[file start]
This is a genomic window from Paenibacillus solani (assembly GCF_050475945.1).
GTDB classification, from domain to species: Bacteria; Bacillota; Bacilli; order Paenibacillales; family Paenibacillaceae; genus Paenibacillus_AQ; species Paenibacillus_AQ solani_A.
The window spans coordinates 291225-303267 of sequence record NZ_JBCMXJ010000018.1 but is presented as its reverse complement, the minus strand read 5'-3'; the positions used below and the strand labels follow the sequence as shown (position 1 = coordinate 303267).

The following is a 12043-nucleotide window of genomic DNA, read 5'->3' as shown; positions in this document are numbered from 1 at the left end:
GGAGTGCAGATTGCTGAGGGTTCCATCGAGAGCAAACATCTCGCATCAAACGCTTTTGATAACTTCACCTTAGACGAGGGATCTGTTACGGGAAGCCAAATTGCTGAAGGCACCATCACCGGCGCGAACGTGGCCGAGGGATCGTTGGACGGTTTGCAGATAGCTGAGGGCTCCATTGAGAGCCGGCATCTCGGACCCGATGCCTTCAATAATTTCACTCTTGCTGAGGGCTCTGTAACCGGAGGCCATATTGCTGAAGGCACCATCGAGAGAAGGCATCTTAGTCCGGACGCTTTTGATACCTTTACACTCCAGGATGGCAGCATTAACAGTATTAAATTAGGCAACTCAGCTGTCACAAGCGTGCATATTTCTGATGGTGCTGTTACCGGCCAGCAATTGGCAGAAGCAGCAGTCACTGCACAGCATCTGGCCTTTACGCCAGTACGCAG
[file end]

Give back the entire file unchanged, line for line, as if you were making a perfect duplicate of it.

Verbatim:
This is a genomic window from Paenibacillus solani (assembly GCF_050475945.1).
GTDB classification, from domain to species: Bacteria; Bacillota; Bacilli; order Paenibacillales; family Paenibacillaceae; genus Paenibacillus_AQ; species Paenibacillus_AQ solani_A.
The window spans coordinates 291225-303267 of sequence record NZ_JBCMXJ010000018.1 but is presented as its reverse complement, the minus strand read 5'-3'; the positions used below and the strand labels follow the sequence as shown (position 1 = coordinate 303267).

The following is a 12043-nucleotide window of genomic DNA, read 5'->3' as shown; positions in this document are numbered from 1 at the left end:
GGAGTGCAGATTGCTGAGGGTTCCATCGAGAGCAAACATCTCGCATCAAACGCTTTTGATAACTTCACCTTAGACGAGGGATCTGTTACGGGAAGCCAAATTGCTGAAGGCACCATCACCGGCGCGAACGTGGCCGAGGGATCGTTGGACGGTTTGCAGATAGCTGAGGGCTCCATTGAGAGCCGGCATCTCGGACCCGATGCCTTCAATAATTTCACTCTTGCTGAGGGCTCTGTAACCGGAGGCCATATTGCTGAAGGCACCATCGAGAGAAGGCATCTTAGTCCGGACGCTTTTGATACCTTTACACTCCAGGATGGCAGCATTAACAGTATTAAATTAGGCAACTCAGCTGTCACAAGCGTGCATATTTCTGATGGTGCTGTTACCGGCCAGCAATTGGCAGAAGCAGCAGTCACTGCACAGCATCTGGCCTTTACGCCAGTACGCAG